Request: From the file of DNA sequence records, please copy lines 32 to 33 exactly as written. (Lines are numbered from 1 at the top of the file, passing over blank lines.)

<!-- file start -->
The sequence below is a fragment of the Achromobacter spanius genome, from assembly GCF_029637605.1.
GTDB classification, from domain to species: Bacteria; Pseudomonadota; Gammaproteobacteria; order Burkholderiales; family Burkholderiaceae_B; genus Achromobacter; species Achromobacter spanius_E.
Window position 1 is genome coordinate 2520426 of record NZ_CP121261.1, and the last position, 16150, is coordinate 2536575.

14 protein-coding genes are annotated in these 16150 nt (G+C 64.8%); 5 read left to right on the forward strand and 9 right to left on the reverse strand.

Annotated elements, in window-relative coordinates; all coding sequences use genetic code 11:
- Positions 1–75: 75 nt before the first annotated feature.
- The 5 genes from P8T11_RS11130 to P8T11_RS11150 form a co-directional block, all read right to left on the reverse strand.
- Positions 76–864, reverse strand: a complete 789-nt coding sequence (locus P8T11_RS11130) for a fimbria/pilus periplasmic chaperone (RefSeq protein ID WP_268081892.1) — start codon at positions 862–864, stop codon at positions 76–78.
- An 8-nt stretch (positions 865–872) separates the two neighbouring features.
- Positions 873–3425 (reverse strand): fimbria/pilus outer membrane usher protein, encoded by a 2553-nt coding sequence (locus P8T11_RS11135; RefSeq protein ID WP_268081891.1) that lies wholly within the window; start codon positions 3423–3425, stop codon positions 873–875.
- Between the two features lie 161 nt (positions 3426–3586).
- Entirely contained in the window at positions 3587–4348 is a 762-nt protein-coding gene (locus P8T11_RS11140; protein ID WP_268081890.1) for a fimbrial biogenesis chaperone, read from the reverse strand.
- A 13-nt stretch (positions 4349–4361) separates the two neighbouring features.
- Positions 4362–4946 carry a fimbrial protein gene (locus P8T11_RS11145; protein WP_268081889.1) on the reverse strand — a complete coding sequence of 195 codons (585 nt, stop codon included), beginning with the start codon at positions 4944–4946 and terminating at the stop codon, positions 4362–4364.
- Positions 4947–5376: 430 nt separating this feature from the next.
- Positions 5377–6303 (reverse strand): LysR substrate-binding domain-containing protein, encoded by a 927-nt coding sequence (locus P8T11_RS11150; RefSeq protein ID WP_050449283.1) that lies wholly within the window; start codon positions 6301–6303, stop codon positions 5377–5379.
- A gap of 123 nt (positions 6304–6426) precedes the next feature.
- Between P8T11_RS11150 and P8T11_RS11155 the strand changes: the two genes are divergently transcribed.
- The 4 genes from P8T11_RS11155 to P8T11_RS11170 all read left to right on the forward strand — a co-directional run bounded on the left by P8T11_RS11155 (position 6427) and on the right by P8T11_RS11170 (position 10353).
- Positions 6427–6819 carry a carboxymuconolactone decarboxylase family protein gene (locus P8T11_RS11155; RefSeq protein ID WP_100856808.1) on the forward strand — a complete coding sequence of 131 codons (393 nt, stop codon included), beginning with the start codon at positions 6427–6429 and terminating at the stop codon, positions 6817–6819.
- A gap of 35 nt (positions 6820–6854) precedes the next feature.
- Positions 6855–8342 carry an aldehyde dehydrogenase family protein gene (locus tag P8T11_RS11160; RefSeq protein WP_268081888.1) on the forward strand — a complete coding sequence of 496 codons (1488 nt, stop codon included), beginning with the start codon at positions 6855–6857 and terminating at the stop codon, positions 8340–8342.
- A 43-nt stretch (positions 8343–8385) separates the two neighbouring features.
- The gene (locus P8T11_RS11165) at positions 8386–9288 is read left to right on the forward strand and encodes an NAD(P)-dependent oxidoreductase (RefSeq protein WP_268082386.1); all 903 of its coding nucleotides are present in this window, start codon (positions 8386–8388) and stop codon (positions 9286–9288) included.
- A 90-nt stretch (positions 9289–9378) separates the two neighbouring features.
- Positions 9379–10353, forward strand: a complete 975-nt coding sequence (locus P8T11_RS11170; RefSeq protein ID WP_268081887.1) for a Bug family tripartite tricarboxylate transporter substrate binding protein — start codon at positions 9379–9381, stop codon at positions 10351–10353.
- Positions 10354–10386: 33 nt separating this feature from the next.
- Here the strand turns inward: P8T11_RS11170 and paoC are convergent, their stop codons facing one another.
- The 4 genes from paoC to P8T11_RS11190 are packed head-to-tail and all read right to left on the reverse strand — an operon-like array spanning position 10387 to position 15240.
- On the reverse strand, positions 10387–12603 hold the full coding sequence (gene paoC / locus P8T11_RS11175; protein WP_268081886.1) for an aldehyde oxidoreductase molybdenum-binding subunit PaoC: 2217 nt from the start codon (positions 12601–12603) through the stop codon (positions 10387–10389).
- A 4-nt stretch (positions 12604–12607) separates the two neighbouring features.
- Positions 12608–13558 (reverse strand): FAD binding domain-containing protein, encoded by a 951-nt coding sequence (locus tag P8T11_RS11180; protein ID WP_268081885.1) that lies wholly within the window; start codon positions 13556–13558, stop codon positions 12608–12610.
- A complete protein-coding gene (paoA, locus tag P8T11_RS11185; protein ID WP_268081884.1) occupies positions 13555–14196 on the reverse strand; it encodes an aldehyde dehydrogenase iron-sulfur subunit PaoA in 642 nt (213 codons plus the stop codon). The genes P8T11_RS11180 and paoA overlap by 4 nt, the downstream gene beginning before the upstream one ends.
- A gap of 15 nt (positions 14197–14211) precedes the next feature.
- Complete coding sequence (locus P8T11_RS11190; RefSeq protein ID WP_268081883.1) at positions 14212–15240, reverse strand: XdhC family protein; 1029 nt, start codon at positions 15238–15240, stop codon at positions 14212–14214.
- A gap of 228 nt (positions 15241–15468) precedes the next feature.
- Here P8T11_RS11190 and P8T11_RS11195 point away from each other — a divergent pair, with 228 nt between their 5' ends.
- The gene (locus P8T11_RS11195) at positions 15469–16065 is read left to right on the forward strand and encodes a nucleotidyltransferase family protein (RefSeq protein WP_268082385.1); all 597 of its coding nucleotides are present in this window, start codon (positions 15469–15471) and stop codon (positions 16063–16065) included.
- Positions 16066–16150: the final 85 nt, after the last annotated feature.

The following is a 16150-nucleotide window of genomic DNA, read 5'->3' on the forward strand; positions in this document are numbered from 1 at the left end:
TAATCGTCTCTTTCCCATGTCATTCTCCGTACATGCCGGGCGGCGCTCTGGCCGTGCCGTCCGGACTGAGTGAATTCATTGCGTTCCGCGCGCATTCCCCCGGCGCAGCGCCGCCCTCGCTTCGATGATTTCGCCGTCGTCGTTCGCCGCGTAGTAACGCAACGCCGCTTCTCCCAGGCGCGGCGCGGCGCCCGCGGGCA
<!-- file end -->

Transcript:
- Positions 12608–13558 (reverse strand): FAD binding domain-containing protein, encoded by a 951-nt coding sequence (locus tag P8T11_RS11180; protein ID WP_268081885.1) that lies wholly within the window; start codon positions 13556–13558, stop codon positions 12608–12610.
- A complete protein-coding gene (paoA, locus tag P8T11_RS11185; protein ID WP_268081884.1) occupies positions 13555–14196 on the reverse strand; it encodes an aldehyde dehydrogenase iron-sulfur subunit PaoA in 642 nt (213 codons plus the stop codon). The genes P8T11_RS11180 and paoA overlap by 4 nt, the downstream gene beginning before the upstream one ends.